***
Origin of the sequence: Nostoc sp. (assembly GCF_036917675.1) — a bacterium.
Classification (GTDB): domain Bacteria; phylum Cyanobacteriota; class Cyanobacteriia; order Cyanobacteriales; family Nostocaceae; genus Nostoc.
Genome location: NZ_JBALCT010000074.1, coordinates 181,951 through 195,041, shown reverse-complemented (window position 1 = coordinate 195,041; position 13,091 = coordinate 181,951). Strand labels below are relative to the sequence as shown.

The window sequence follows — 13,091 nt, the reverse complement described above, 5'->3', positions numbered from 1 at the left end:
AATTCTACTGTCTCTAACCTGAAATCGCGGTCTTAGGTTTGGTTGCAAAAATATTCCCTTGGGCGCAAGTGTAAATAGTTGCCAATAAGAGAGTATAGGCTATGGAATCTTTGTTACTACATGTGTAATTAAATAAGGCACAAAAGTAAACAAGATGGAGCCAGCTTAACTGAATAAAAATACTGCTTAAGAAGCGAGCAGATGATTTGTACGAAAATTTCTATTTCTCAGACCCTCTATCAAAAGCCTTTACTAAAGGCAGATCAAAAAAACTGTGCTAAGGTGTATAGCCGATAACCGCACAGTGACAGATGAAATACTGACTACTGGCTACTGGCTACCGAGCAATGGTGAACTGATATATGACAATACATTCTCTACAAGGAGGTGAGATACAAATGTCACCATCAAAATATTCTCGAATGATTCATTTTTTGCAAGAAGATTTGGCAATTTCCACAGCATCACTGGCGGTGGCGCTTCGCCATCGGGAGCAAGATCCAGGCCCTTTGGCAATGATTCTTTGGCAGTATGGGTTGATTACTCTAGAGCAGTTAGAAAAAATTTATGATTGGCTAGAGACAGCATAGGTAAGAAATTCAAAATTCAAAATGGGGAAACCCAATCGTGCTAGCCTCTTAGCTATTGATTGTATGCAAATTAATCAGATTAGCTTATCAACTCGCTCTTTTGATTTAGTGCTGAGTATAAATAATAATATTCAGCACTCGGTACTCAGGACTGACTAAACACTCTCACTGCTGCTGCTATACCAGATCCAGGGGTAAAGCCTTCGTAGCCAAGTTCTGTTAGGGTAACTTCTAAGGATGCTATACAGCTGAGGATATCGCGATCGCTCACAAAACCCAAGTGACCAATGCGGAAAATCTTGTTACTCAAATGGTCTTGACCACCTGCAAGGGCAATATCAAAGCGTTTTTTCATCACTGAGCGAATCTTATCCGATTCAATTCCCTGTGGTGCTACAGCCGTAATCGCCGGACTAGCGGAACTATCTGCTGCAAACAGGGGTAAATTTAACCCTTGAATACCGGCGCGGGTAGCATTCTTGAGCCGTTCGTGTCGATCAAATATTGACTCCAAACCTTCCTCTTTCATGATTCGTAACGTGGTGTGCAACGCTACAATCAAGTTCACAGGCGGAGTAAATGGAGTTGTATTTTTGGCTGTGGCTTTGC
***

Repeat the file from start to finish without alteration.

Origin of the sequence: Nostoc sp. (assembly GCF_036917675.1) — a bacterium.
Classification (GTDB): domain Bacteria; phylum Cyanobacteriota; class Cyanobacteriia; order Cyanobacteriales; family Nostocaceae; genus Nostoc.
Genome location: NZ_JBALCT010000074.1, coordinates 181,951 through 195,041, shown reverse-complemented (window position 1 = coordinate 195,041; position 13,091 = coordinate 181,951). Strand labels below are relative to the sequence as shown.

The window sequence follows — 13,091 nt, the reverse complement described above, 5'->3', positions numbered from 1 at the left end:
AATTCTACTGTCTCTAACCTGAAATCGCGGTCTTAGGTTTGGTTGCAAAAATATTCCCTTGGGCGCAAGTGTAAATAGTTGCCAATAAGAGAGTATAGGCTATGGAATCTTTGTTACTACATGTGTAATTAAATAAGGCACAAAAGTAAACAAGATGGAGCCAGCTTAACTGAATAAAAATACTGCTTAAGAAGCGAGCAGATGATTTGTACGAAAATTTCTATTTCTCAGACCCTCTATCAAAAGCCTTTACTAAAGGCAGATCAAAAAAACTGTGCTAAGGTGTATAGCCGATAACCGCACAGTGACAGATGAAATACTGACTACTGGCTACTGGCTACCGAGCAATGGTGAACTGATATATGACAATACATTCTCTACAAGGAGGTGAGATACAAATGTCACCATCAAAATATTCTCGAATGATTCATTTTTTGCAAGAAGATTTGGCAATTTCCACAGCATCACTGGCGGTGGCGCTTCGCCATCGGGAGCAAGATCCAGGCCCTTTGGCAATGATTCTTTGGCAGTATGGGTTGATTACTCTAGAGCAGTTAGAAAAAATTTATGATTGGCTAGAGACAGCATAGGTAAGAAATTCAAAATTCAAAATGGGGAAACCCAATCGTGCTAGCCTCTTAGCTATTGATTGTATGCAAATTAATCAGATTAGCTTATCAACTCGCTCTTTTGATTTAGTGCTGAGTATAAATAATAATATTCAGCACTCGGTACTCAGGACTGACTAAACACTCTCACTGCTGCTGCTATACCAGATCCAGGGGTAAAGCCTTCGTAGCCAAGTTCTGTTAGGGTAACTTCTAAGGATGCTATACAGCTGAGGATATCGCGATCGCTCACAAAACCCAAGTGACCAATGCGGAAAATCTTGTTACTCAAATGGTCTTGACCACCTGCAAGGGCAATATCAAAGCGTTTTTTCATCACTGAGCGAATCTTATCCGATTCAATTCCCTGTGGTGCTACAGCCGTAATCGCCGGACTAGCGGAACTATCTGCTGCAAACAGGGGTAAATTTAACCCTTGAATACCGGCGCGGGTAGCATTCTTGAGCCGTTCGTGTCGATCAAATATTGACTCCAAACCTTCCTCTTTCATGATTCGTAACGTGGTGTGCAACGCTACAATCAAGTTCACAGGCGGAGTAAATGGAGTTGTATTTTTGGCTGTGGCTTTGC